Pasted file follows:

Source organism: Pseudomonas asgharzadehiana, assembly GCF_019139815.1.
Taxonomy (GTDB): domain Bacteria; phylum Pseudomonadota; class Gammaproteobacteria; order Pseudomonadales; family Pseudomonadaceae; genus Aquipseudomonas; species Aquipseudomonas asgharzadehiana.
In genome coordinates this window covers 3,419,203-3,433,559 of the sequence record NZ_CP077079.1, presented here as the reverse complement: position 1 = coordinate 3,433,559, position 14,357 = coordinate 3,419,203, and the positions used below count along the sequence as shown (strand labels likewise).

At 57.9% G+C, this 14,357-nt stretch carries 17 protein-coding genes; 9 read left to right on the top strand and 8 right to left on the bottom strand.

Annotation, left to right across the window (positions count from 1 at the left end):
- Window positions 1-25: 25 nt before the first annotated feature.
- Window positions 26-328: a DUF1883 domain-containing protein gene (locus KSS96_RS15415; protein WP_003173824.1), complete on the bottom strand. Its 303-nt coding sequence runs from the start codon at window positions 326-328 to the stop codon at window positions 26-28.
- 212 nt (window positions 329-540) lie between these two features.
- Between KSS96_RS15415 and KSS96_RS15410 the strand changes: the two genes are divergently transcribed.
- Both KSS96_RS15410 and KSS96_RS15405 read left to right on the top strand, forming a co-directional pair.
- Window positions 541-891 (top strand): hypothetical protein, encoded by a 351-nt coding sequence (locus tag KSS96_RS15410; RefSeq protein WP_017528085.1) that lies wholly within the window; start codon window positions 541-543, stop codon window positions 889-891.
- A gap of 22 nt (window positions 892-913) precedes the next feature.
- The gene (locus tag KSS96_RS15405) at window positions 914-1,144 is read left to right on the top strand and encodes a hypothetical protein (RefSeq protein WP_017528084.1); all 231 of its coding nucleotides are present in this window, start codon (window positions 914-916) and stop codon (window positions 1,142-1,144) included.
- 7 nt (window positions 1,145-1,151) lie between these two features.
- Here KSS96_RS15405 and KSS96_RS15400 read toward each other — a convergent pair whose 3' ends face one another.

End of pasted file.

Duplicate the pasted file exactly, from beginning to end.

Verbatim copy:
Source organism: Pseudomonas asgharzadehiana, assembly GCF_019139815.1.
Taxonomy (GTDB): domain Bacteria; phylum Pseudomonadota; class Gammaproteobacteria; order Pseudomonadales; family Pseudomonadaceae; genus Aquipseudomonas; species Aquipseudomonas asgharzadehiana.
In genome coordinates this window covers 3,419,203-3,433,559 of the sequence record NZ_CP077079.1, presented here as the reverse complement: position 1 = coordinate 3,433,559, position 14,357 = coordinate 3,419,203, and the positions used below count along the sequence as shown (strand labels likewise).

At 57.9% G+C, this 14,357-nt stretch carries 17 protein-coding genes; 9 read left to right on the top strand and 8 right to left on the bottom strand.

Annotation, left to right across the window (positions count from 1 at the left end):
- Window positions 1-25: 25 nt before the first annotated feature.
- Window positions 26-328: a DUF1883 domain-containing protein gene (locus KSS96_RS15415; protein WP_003173824.1), complete on the bottom strand. Its 303-nt coding sequence runs from the start codon at window positions 326-328 to the stop codon at window positions 26-28.
- 212 nt (window positions 329-540) lie between these two features.
- Between KSS96_RS15415 and KSS96_RS15410 the strand changes: the two genes are divergently transcribed.
- Both KSS96_RS15410 and KSS96_RS15405 read left to right on the top strand, forming a co-directional pair.
- Window positions 541-891 (top strand): hypothetical protein, encoded by a 351-nt coding sequence (locus tag KSS96_RS15410; RefSeq protein WP_017528085.1) that lies wholly within the window; start codon window positions 541-543, stop codon window positions 889-891.
- A gap of 22 nt (window positions 892-913) precedes the next feature.
- The gene (locus tag KSS96_RS15405) at window positions 914-1,144 is read left to right on the top strand and encodes a hypothetical protein (RefSeq protein WP_017528084.1); all 231 of its coding nucleotides are present in this window, start codon (window positions 914-916) and stop codon (window positions 1,142-1,144) included.
- 7 nt (window positions 1,145-1,151) lie between these two features.
- Here KSS96_RS15405 and KSS96_RS15400 read toward each other — a convergent pair whose 3' ends face one another.